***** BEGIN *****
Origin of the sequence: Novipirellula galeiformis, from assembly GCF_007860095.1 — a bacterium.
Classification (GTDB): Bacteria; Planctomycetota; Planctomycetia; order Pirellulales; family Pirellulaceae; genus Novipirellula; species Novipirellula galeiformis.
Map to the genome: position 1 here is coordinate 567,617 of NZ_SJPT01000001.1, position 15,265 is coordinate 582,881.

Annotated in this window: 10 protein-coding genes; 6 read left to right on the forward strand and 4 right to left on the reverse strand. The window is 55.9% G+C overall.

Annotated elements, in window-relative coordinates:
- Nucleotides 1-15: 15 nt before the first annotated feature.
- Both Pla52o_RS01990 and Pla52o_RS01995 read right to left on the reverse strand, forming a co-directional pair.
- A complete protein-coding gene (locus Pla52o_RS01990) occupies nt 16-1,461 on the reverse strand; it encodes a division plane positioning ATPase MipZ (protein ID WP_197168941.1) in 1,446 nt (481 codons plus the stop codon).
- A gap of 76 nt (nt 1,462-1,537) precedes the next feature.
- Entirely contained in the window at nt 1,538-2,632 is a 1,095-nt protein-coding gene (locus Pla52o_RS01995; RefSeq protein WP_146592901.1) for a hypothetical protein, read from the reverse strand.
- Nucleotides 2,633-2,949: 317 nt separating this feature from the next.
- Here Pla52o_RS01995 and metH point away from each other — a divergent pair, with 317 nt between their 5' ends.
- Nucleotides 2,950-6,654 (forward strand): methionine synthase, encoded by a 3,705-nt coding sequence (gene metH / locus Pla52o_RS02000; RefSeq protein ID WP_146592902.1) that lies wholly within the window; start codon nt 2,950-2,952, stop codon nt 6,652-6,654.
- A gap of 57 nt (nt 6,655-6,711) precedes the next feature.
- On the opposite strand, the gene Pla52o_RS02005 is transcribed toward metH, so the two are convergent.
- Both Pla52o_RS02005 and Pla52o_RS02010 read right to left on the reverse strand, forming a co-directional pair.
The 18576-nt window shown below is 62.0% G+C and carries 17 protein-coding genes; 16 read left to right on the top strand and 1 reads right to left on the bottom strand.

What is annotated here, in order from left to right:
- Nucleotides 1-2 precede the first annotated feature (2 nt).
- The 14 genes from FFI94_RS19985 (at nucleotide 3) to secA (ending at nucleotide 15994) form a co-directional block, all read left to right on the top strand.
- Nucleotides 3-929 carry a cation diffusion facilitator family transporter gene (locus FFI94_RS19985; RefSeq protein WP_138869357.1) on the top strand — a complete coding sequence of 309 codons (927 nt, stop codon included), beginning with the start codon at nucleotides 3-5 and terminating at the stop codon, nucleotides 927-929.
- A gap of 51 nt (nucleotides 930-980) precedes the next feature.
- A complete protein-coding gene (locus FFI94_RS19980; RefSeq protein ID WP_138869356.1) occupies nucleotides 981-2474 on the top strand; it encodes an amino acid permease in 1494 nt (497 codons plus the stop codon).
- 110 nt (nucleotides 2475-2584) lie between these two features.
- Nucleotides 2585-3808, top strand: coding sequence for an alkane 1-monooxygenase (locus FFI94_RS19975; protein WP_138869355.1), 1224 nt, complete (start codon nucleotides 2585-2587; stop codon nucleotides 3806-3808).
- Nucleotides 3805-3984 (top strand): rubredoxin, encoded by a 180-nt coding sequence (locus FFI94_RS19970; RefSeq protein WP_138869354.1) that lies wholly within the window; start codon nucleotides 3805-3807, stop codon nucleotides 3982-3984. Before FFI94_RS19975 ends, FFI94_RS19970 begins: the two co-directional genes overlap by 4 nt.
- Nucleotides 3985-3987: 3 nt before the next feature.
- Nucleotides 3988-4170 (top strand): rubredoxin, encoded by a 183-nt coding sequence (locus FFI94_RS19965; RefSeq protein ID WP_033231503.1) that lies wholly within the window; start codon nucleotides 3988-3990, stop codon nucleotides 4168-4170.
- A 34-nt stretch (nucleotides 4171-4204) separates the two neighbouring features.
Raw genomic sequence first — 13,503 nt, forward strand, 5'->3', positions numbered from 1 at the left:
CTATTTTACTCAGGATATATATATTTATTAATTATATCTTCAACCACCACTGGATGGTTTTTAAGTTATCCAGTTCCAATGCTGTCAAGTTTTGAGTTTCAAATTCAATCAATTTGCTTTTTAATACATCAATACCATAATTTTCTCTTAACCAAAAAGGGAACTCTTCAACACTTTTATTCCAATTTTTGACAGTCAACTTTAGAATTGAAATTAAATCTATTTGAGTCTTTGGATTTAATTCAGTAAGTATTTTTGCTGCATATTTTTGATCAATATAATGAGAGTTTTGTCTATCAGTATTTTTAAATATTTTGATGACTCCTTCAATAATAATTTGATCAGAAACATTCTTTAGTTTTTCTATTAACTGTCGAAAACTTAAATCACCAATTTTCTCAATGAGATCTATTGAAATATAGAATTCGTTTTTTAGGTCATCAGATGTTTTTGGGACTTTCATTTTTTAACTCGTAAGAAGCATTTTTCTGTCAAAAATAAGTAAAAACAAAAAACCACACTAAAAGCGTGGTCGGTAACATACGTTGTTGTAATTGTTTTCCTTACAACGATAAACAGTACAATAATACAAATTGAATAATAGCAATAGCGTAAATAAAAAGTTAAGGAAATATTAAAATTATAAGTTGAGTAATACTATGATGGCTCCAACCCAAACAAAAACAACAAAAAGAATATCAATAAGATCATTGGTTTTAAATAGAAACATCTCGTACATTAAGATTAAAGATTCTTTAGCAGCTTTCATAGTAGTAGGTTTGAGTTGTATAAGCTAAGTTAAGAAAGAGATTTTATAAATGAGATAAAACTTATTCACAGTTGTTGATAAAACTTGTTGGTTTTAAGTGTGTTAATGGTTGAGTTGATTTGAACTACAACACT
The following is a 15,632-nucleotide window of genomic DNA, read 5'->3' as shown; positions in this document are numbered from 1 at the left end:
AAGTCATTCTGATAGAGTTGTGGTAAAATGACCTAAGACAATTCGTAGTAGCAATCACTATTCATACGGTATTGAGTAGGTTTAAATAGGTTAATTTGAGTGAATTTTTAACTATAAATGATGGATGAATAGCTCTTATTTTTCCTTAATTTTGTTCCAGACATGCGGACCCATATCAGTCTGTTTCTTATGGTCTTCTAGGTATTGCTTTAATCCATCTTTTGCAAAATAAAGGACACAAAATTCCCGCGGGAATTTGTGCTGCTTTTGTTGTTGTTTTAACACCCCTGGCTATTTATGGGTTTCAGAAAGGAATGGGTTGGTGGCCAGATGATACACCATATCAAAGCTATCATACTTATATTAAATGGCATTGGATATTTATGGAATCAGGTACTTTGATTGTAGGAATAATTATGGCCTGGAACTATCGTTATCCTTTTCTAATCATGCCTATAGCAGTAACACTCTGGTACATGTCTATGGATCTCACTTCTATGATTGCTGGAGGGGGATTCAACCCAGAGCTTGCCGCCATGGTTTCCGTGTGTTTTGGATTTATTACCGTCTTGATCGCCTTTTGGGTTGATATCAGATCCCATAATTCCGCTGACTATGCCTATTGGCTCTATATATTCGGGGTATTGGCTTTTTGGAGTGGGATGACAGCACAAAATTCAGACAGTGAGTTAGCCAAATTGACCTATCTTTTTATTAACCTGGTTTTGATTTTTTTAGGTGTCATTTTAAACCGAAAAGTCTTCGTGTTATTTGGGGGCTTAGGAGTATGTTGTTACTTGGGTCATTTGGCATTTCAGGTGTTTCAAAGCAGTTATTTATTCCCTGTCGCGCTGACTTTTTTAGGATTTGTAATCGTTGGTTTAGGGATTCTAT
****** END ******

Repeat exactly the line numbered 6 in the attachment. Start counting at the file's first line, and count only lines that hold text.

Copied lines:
- Nucleotides 1-15: 15 nt before the first annotated feature.